The Dow closed in record territory Wednesday, despite unrest in Washington after angry supporters of outgoing President Donald Trump stormed the US Capitol.

The Dow Jones Industrial Average, once up more than 600 points, finished the day up 437.80 points, or 1.4%, at 30,829.40, a record close, while the Russell 2000, which rose 4%, also finished the day at an all-time high. The S&P 500 closed up 0.6%. Only the Nasdaq Composite, off 0.6%, closed down on the day.

Expectations that Democrats will control the Senate and the House led the Dow to rally, just as it did following Joe Biden's election victory. A Democrat-controlled Congress is more likely to pass a larger stimulus bill, giving the economy a boost.

The siege on the Capitol followed a speech from Trump, who criticised "weak" Republicans who would not support his efforts to overturn his election defeat, urging supporters to have a "wild" protest as he vowed: "We will never give up."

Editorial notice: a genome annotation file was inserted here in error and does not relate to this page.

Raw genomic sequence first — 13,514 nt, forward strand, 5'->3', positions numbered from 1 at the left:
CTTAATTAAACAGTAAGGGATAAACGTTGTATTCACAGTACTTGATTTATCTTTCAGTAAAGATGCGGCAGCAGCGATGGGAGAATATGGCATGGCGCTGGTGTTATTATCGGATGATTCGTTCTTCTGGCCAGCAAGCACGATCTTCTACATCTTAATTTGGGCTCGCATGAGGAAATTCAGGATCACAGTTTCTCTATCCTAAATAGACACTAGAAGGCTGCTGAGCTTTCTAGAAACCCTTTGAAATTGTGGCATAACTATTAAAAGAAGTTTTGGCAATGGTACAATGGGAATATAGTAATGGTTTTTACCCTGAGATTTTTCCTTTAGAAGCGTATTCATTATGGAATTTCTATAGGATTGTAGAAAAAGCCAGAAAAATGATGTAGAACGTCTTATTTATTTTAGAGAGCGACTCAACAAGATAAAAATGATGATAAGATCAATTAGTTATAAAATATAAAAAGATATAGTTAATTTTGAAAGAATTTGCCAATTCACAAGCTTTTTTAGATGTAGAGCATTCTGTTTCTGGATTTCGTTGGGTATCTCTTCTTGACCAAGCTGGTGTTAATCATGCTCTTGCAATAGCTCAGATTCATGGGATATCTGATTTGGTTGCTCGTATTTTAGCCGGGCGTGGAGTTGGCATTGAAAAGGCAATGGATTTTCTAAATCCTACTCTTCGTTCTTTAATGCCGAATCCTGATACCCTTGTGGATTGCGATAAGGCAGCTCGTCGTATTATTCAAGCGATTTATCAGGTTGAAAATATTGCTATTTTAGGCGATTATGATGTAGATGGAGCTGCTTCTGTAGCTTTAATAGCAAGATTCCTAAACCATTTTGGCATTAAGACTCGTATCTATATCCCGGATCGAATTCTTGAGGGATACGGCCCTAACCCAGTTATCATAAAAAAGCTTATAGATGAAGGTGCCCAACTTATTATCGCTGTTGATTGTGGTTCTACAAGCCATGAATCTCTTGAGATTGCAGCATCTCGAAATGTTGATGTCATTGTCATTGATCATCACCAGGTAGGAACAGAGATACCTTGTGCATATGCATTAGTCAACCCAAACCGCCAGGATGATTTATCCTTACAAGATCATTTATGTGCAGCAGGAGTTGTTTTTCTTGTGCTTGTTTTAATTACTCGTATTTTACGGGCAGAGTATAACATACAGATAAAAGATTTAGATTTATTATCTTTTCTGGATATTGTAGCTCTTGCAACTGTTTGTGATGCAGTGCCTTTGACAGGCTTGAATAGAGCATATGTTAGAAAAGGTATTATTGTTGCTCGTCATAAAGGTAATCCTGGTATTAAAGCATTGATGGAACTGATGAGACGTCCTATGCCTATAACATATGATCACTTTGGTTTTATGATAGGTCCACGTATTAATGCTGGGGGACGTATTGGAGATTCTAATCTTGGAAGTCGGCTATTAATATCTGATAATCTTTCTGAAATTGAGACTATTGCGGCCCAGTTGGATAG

Soon after those words, a crowd of Trump supporters broke through security fencing, entering the building. Several flash-bang grenades were launched as tensions flared, and the mass of people outside the Capitol building began to swell.

One woman was killed as she was trying to break down the doors to a barricaded room where armed officers stood on the other side, police said. She was shot in the chest by Capitol Police and taken to a hospital where she was pronounced dead.

City police said three other people died from medical emergencies during the  protest on and around the Capitol grounds.

Biden said that US democracy was under "unprecedented assault" and called for Trump to appear on national TV to "demand an end to this siege".

Moments later, Trump appeared in a video posted to his Twitter and Facebook accounts, in which he professed his "love" for his supporters, describing them as "very special", while also urging them to "go home".

This article was first published by our sister title Investment Week